Vanuatu Tourism Office claims to be unfazed by the recently ramped up marketing efforts of rival Tourism Fiji, promising a revitalised push of its own.
In Sydney for Vanuatu’s national roadshow series, VTO general manager Linda Kalpoi told Travel Today that although Fiji is Vanuatu’s main competitor, it is a “very different animal”.
“We’re not comparing apples and apples here,” she said. “We know that Vanuatu has a lot more uniqueness to offer the Australian market.”
But she admitted that the destination does not have the same level of marketing budget or tourism infrastructure as its rival.
However, this year will see VTO ramp up its efforts, with Australia ever a focus, and Asian markets climbing up the list of priorities. Kalpoi revealed the tourism body is working with a slightly increased budget this year thanks to the support of the government and local industry members.
Its roadshow returned to Australia after a year’s absence, with VTO building on activities with key partners in the local market, and working closely with the media.
It has also launched a trade microsite which should be live in the next few weeks, designed to keep agents up to date with developments in the destination and the local activities of the Vanuatu Tourism Office.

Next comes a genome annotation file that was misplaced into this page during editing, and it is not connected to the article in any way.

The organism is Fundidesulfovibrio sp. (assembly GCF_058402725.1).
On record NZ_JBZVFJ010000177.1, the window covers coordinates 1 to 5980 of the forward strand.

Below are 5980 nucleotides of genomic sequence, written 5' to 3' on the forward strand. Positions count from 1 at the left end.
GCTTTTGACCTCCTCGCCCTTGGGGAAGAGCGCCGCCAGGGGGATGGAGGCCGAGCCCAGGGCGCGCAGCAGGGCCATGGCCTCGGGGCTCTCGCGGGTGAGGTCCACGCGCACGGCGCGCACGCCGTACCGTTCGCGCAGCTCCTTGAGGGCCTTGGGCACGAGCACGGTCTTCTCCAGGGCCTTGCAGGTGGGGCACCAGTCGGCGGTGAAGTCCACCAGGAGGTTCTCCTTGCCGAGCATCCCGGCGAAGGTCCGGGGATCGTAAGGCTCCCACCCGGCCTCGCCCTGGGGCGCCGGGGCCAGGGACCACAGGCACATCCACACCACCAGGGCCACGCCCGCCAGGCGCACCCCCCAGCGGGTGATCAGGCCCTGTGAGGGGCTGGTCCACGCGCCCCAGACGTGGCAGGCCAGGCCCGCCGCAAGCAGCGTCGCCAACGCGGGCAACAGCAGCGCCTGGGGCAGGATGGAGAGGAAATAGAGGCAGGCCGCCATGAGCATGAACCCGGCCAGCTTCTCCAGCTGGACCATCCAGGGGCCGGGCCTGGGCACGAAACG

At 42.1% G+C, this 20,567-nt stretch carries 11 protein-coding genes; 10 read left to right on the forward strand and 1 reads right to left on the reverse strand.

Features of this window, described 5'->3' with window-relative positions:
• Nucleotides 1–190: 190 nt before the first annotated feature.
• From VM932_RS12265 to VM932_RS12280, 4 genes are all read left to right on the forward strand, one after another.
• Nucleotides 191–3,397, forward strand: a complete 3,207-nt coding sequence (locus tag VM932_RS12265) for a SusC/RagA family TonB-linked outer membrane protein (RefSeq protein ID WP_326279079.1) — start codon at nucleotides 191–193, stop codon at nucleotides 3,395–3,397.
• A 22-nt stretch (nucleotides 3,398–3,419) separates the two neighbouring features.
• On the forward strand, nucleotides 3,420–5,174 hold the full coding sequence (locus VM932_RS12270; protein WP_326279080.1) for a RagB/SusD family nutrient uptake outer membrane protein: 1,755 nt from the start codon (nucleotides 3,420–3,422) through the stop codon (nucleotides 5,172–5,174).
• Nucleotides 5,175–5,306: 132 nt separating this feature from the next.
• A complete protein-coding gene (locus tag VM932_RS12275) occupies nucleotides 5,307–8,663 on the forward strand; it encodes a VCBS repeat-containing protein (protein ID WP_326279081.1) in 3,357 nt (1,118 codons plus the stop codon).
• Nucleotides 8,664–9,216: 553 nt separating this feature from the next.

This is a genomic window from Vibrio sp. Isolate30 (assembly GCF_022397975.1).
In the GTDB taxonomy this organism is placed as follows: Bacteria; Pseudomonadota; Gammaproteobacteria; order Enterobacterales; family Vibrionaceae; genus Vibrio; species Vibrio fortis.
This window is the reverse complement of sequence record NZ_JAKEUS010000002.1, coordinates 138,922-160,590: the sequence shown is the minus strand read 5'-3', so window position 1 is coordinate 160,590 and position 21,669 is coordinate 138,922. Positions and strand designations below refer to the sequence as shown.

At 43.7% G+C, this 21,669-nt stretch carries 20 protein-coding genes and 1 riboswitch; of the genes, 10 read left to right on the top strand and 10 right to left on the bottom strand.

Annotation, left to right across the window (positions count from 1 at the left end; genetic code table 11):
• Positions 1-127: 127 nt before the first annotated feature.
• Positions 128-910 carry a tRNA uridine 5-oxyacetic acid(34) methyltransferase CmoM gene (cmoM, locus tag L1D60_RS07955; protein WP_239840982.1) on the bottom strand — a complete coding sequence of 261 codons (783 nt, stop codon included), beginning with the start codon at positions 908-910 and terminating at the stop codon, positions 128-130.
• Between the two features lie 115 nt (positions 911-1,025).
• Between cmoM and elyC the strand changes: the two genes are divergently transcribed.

Infrastructure improvements are also on the agenda in a bid to attract more airlines, international hotel chains and ultimately visitors from around the world to the island nation.
While the realisation of a new international airport remains several years away, Kalpoi confirmed that the existing Bauerfield Airport is being upgraded to enable it to receive a greater number of international flights, particularly from Australia and New Zealand.
In addition, VTO and the Department of Tourism continue to work on their new accreditation scheme to ensure all tourism operators are of an adequate standard to receive visitors.
The criteria will be applied to buses and taxis first, but will eventually apply to all of the island's 300 plus tourism operators.
Meanwhile, tourism numbers to Vanuatu have picked up after being a “bit flat” in 2013, as the strength of the dollar and improved air access saw travellers head further afield to destinations such as Hawaii and North America.
Kalpoi revealed the numbers for 2014 are so far “looking good”, particularly from the Australian market which has turned in growth of more than 8% for the first quarter.
“We are seeing the number starting to increase so we’re very positive for the year,” she said.